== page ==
Stuff that occurs to me

All of my 'how to' posts are tagged here. The most popular posts are about blocking and private accounts on Twitter, also the science communication jobs list. None of the science or medical information I might post to this blog should be taken as medical advice (I'm not medically trained).

Think of this blog as a sort of nursery for my half-baked ideas hence 'stuff that occurs to me'.

Contact: @JoBrodie Email: jo DOT brodie AT gmail DOT com

Science in London: The 2018 scientific society talks in London blog post

Saturday, 27 January 2018

Lovely things about graphic design which I enjoyed reading



Thanks to spotting a tweet from @simon_frantz I have just caught up with a brilliant article @stevesilberman wrote in 2012 celebrating the design work of Susan Kare. She was called in to work with Apple to create the icons and images that would help users find their way around a Mac's graphical user interface (GUI). She bought herself a pad of plain gridded paper and drew some images - each square a pixel - creating literally iconic designs that embedded themselves into our consciousness. Mouse pointers (hands), dustbins ('trash'), smiling Macs. I read the article with little gasps of delight, and recognition.

This also made me think about another lovely article on graphic design written by Dean Vipond a couple of years ago. He's a graphic designer who had to tweak a presentation he was giving to primary school children when he discovered they were reception class age (4-5) rather than 9/10. His beautiful essay "Explaining graphic design to four year olds" on how he distilled his work as a graphic designer into a talk that is wholly relatable to small children is wonderful and elicited the same gasps of delight and enthusiastic Twitter sharing as Steve's article will - when more people are awake tomorrow today and I can share it with them :)








It also reminded me of a tweet from @Pmarber (Patrick) I remember seeing in passing and making a note of so that I could go to the exhibition at the Jewish Museum (which is on until April 2018). It highlights the work of émigré designers one of whom is his cousin, Romek Marber, who created the layout for Penguin books according to the 'Marber grid'. Coincidentally the day of writing this blog post is also the Holocaust Memorial Day and on Googling Romek Marber I discovered that he had written a book about his own escape from the Nazis: "No Return: Journeys in the Holocaust". On further searching I found a really interesting archived review of his book from the Eye magazine (whose tweets about another unrelated event are below).




And, slightly different, but also a fun read / view - graphic designers take their most useless client feedback and turn it into these fantastic posters. This series of posters was exhibited in a café in Ireland and A3 copies were sold, raising money for a local hospital.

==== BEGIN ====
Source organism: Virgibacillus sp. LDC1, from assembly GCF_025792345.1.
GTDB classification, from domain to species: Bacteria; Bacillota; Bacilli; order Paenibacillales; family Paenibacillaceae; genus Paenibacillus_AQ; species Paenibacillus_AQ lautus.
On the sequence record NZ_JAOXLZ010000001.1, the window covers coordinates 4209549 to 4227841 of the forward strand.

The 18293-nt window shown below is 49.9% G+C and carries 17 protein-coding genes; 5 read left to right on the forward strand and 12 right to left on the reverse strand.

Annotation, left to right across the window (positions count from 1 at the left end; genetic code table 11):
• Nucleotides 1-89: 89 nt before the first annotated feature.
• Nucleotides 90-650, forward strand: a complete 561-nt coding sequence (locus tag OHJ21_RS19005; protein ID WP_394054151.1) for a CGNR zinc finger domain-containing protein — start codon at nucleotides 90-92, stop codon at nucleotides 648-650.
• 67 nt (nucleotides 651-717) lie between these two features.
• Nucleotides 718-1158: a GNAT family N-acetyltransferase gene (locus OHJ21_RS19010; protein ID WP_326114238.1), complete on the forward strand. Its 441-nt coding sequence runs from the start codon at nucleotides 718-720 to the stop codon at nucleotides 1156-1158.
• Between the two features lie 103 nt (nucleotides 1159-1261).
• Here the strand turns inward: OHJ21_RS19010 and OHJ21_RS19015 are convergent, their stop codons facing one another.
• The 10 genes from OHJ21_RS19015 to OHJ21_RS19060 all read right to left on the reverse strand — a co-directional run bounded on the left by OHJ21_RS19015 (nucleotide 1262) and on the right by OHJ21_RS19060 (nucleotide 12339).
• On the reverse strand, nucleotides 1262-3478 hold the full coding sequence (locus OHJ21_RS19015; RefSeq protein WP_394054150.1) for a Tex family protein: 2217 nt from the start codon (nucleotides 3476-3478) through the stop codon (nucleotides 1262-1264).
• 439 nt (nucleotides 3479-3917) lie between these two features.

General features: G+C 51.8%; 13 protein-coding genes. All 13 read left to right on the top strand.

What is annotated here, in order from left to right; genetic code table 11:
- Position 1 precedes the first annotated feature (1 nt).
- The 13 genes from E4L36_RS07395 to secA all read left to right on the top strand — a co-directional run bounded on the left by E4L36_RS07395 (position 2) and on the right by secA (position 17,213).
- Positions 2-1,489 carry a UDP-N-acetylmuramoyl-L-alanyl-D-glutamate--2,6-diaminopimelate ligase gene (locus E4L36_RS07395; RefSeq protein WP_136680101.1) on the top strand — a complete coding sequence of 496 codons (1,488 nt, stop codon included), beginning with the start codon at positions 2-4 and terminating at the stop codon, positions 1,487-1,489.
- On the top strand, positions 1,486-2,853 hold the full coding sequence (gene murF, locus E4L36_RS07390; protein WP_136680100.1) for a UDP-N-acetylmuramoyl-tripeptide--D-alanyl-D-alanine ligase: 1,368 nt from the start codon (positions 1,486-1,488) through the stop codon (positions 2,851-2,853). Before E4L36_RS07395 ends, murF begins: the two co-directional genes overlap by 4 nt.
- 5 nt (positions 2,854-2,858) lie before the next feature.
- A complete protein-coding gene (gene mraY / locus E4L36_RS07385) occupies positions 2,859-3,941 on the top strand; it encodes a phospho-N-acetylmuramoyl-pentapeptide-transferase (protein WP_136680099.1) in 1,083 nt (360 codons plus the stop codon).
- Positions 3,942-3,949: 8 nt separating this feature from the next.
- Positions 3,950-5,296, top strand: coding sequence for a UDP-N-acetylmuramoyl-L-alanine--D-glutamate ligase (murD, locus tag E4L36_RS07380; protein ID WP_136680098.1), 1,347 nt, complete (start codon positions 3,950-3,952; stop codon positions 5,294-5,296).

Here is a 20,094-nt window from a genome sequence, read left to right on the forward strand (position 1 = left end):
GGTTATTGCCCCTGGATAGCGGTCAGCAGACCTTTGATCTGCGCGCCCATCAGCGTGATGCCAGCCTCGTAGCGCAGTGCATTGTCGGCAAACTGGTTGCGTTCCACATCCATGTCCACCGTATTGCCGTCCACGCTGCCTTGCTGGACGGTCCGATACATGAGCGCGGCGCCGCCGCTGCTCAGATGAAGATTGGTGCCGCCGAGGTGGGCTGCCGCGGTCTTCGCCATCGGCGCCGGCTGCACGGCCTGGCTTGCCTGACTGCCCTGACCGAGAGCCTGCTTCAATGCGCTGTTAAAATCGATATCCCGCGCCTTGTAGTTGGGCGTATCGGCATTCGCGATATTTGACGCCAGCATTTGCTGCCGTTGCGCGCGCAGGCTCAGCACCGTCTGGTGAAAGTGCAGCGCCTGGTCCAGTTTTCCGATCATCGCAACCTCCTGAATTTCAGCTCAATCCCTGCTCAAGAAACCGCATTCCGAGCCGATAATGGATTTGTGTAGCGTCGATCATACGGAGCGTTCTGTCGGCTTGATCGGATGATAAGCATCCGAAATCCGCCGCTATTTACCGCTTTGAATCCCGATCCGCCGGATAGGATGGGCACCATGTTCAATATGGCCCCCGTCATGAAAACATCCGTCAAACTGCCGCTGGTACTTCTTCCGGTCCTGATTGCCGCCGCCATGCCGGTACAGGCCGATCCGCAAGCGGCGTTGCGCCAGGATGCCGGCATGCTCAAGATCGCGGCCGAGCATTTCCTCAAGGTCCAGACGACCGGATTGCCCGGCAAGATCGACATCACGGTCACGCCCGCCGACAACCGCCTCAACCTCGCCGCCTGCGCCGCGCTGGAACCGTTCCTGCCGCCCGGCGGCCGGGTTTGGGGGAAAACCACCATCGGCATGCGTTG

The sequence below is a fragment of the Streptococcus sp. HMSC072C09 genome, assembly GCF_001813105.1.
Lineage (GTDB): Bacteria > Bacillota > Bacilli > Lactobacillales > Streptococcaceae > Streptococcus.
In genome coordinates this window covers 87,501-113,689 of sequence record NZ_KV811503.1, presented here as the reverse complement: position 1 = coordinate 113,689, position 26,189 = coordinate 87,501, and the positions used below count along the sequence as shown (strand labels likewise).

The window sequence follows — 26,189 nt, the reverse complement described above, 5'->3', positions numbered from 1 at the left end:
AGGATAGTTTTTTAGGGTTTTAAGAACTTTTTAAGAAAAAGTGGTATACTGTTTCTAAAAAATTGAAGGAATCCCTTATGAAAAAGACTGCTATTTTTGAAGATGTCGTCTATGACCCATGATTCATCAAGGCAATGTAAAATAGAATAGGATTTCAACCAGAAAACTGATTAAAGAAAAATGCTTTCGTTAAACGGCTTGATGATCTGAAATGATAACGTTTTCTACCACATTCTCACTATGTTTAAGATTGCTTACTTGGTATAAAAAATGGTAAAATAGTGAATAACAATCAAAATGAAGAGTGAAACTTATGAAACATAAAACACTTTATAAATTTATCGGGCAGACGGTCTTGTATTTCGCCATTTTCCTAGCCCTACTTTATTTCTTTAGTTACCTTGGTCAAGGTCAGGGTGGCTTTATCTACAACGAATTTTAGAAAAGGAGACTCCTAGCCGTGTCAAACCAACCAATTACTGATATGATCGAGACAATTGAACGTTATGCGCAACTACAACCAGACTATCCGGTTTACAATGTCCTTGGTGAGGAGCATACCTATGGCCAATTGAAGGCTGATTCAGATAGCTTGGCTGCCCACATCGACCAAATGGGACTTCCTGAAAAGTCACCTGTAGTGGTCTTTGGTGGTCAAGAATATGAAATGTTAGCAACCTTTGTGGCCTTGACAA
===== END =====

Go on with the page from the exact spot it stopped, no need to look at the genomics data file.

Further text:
A lovely evening out with my friend Scott at St Bride's was for one of their TypeTuesdays, celebrating typefaces and all things font. This particular one was on trains 'Trains and fonts and double arrows' and it was GREAT. Or fontastic, sorry. See more tweets about this below to give a flavour.



Bonus inexplicable design
I remember the original Foyles bookshop on Charing Cross Road. They had a peculiar system in place that must have made sense to someone, though not to shoppers. Foyles "retained the extraordinary Moscow-style triple queueing system: customers had to line up to receive a chit, then again to pay at an Edwardian-style till, then once more to collect the book from where they had started." (quote from FT). They also had single-width escalators which I loved.

Vapiano is a German chain of restaurants which serves delicious Italian food. You queue to get your food which is prepared in front of you, then sit and eat it. This system does not work well if you are with one other friend and you want to secure a table. One of you has to stay and stop your stuff getting pinched while the other queues, then swap - the result is that you both have a delicious meal about 10 minutes apart. If I ever go there again (the food was nice) I'll either go by myself and take pot luck or gather together a posse of chums to offset the delayed serving times. Reviews of the restaurant (while praising the excellent food) tend to use the word 'weird' a lot.

Trains and fonts and double arrows - St Bride's Foundation, 22 Nov 2016
























No comments:

Post a Comment

Comment policy: I enthusiastically welcome corrections and I entertain polite disagreement ;) Because of the nature of this blog it attracts a LOT - 5 a day at the moment - of spam comments (I write about spam practices,misleading marketing and unevidenced quackery) and so I'm more likely to post a pasted version of your comment, removing any hyperlinks.

Comments written in ALL CAPS LOCK will be deleted and I won't publish any pro-homeopathy comments, that ship has sailed I'm afraid (it's nonsense).